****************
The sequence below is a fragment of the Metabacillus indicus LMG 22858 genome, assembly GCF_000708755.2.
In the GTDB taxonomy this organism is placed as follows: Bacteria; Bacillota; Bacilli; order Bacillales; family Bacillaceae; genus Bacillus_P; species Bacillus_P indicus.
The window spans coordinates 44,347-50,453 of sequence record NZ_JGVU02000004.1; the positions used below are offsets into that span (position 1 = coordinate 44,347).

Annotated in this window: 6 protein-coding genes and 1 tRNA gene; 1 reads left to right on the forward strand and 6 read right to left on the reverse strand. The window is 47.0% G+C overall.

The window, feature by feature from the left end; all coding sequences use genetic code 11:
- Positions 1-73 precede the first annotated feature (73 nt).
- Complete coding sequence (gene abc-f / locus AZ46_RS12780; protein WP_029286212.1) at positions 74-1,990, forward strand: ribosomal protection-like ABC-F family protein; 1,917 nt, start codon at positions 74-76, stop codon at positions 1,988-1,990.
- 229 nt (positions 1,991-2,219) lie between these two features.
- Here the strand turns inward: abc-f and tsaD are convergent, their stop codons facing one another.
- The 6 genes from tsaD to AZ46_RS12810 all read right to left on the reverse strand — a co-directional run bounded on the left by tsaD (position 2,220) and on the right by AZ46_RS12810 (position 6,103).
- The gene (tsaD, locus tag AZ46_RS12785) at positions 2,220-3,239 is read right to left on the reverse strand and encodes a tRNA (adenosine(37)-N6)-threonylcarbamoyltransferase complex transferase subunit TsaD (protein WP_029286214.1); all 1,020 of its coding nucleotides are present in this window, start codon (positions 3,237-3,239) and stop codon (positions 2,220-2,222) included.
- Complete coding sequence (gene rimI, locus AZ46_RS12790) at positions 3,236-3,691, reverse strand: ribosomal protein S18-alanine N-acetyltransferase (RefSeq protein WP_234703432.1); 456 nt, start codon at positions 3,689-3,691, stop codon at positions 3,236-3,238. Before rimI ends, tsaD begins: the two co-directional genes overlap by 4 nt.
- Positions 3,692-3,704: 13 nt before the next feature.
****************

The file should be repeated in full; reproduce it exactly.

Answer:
The sequence below is a fragment of the Metabacillus indicus LMG 22858 genome, assembly GCF_000708755.2.
In the GTDB taxonomy this organism is placed as follows: Bacteria; Bacillota; Bacilli; order Bacillales; family Bacillaceae; genus Bacillus_P; species Bacillus_P indicus.
The window spans coordinates 44,347-50,453 of sequence record NZ_JGVU02000004.1; the positions used below are offsets into that span (position 1 = coordinate 44,347).

Annotated in this window: 6 protein-coding genes and 1 tRNA gene; 1 reads left to right on the forward strand and 6 read right to left on the reverse strand. The window is 47.0% G+C overall.

The window, feature by feature from the left end; all coding sequences use genetic code 11:
- Positions 1-73 precede the first annotated feature (73 nt).
- Complete coding sequence (gene abc-f / locus AZ46_RS12780; protein WP_029286212.1) at positions 74-1,990, forward strand: ribosomal protection-like ABC-F family protein; 1,917 nt, start codon at positions 74-76, stop codon at positions 1,988-1,990.
- 229 nt (positions 1,991-2,219) lie between these two features.
- Here the strand turns inward: abc-f and tsaD are convergent, their stop codons facing one another.
- The 6 genes from tsaD to AZ46_RS12810 all read right to left on the reverse strand — a co-directional run bounded on the left by tsaD (position 2,220) and on the right by AZ46_RS12810 (position 6,103).
- The gene (tsaD, locus tag AZ46_RS12785) at positions 2,220-3,239 is read right to left on the reverse strand and encodes a tRNA (adenosine(37)-N6)-threonylcarbamoyltransferase complex transferase subunit TsaD (protein WP_029286214.1); all 1,020 of its coding nucleotides are present in this window, start codon (positions 3,237-3,239) and stop codon (positions 2,220-2,222) included.
- Complete coding sequence (gene rimI, locus AZ46_RS12790) at positions 3,236-3,691, reverse strand: ribosomal protein S18-alanine N-acetyltransferase (RefSeq protein WP_234703432.1); 456 nt, start codon at positions 3,689-3,691, stop codon at positions 3,236-3,238. Before rimI ends, tsaD begins: the two co-directional genes overlap by 4 nt.
- Positions 3,692-3,704: 13 nt before the next feature.